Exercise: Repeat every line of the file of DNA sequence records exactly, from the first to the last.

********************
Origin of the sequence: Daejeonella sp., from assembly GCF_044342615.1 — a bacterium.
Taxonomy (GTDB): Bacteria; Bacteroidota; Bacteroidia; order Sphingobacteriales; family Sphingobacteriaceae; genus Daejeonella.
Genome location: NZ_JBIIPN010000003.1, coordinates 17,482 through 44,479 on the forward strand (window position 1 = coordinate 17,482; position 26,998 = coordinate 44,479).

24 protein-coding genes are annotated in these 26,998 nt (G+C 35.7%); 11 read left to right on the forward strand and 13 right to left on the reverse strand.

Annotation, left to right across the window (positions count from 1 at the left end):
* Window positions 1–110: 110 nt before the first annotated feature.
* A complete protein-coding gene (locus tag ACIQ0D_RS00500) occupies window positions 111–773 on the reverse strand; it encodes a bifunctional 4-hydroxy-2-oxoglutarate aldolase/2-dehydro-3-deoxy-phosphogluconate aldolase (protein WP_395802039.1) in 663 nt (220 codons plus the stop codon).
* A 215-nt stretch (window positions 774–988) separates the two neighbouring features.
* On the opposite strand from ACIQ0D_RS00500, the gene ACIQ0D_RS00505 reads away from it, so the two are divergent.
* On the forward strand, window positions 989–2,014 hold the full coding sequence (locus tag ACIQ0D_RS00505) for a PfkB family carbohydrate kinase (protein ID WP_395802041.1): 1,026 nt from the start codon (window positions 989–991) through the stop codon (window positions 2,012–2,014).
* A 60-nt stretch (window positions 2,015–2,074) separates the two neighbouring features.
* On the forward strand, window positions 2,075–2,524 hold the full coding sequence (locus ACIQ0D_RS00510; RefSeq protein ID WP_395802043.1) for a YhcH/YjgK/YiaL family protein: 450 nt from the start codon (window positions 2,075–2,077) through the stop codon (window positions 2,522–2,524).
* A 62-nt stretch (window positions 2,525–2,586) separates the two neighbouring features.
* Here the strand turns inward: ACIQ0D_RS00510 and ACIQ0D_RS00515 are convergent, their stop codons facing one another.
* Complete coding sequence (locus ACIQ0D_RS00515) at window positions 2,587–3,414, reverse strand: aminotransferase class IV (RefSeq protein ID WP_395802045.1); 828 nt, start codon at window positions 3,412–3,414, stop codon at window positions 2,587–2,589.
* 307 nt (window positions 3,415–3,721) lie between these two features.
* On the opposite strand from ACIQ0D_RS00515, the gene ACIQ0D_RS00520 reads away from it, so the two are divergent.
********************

Origin of the sequence: Daejeonella sp., from assembly GCF_044342615.1 — a bacterium.
Taxonomy (GTDB): Bacteria; Bacteroidota; Bacteroidia; order Sphingobacteriales; family Sphingobacteriaceae; genus Daejeonella.
Genome location: NZ_JBIIPN010000003.1, coordinates 17,482 through 44,479 on the forward strand (window position 1 = coordinate 17,482; position 26,998 = coordinate 44,479).

24 protein-coding genes are annotated in these 26,998 nt (G+C 35.7%); 11 read left to right on the forward strand and 13 right to left on the reverse strand.

Annotation, left to right across the window (positions count from 1 at the left end):
* Window positions 1–110: 110 nt before the first annotated feature.
* A complete protein-coding gene (locus tag ACIQ0D_RS00500) occupies window positions 111–773 on the reverse strand; it encodes a bifunctional 4-hydroxy-2-oxoglutarate aldolase/2-dehydro-3-deoxy-phosphogluconate aldolase (protein WP_395802039.1) in 663 nt (220 codons plus the stop codon).
* A 215-nt stretch (window positions 774–988) separates the two neighbouring features.
* On the opposite strand from ACIQ0D_RS00500, the gene ACIQ0D_RS00505 reads away from it, so the two are divergent.
* On the forward strand, window positions 989–2,014 hold the full coding sequence (locus tag ACIQ0D_RS00505) for a PfkB family carbohydrate kinase (protein ID WP_395802041.1): 1,026 nt from the start codon (window positions 989–991) through the stop codon (window positions 2,012–2,014).
* A 60-nt stretch (window positions 2,015–2,074) separates the two neighbouring features.
* On the forward strand, window positions 2,075–2,524 hold the full coding sequence (locus ACIQ0D_RS00510; RefSeq protein ID WP_395802043.1) for a YhcH/YjgK/YiaL family protein: 450 nt from the start codon (window positions 2,075–2,077) through the stop codon (window positions 2,522–2,524).
* A 62-nt stretch (window positions 2,525–2,586) separates the two neighbouring features.
* Here the strand turns inward: ACIQ0D_RS00510 and ACIQ0D_RS00515 are convergent, their stop codons facing one another.
* Complete coding sequence (locus ACIQ0D_RS00515) at window positions 2,587–3,414, reverse strand: aminotransferase class IV (RefSeq protein ID WP_395802045.1); 828 nt, start codon at window positions 3,412–3,414, stop codon at window positions 2,587–2,589.
* 307 nt (window positions 3,415–3,721) lie between these two features.
* On the opposite strand from ACIQ0D_RS00515, the gene ACIQ0D_RS00520 reads away from it, so the two are divergent.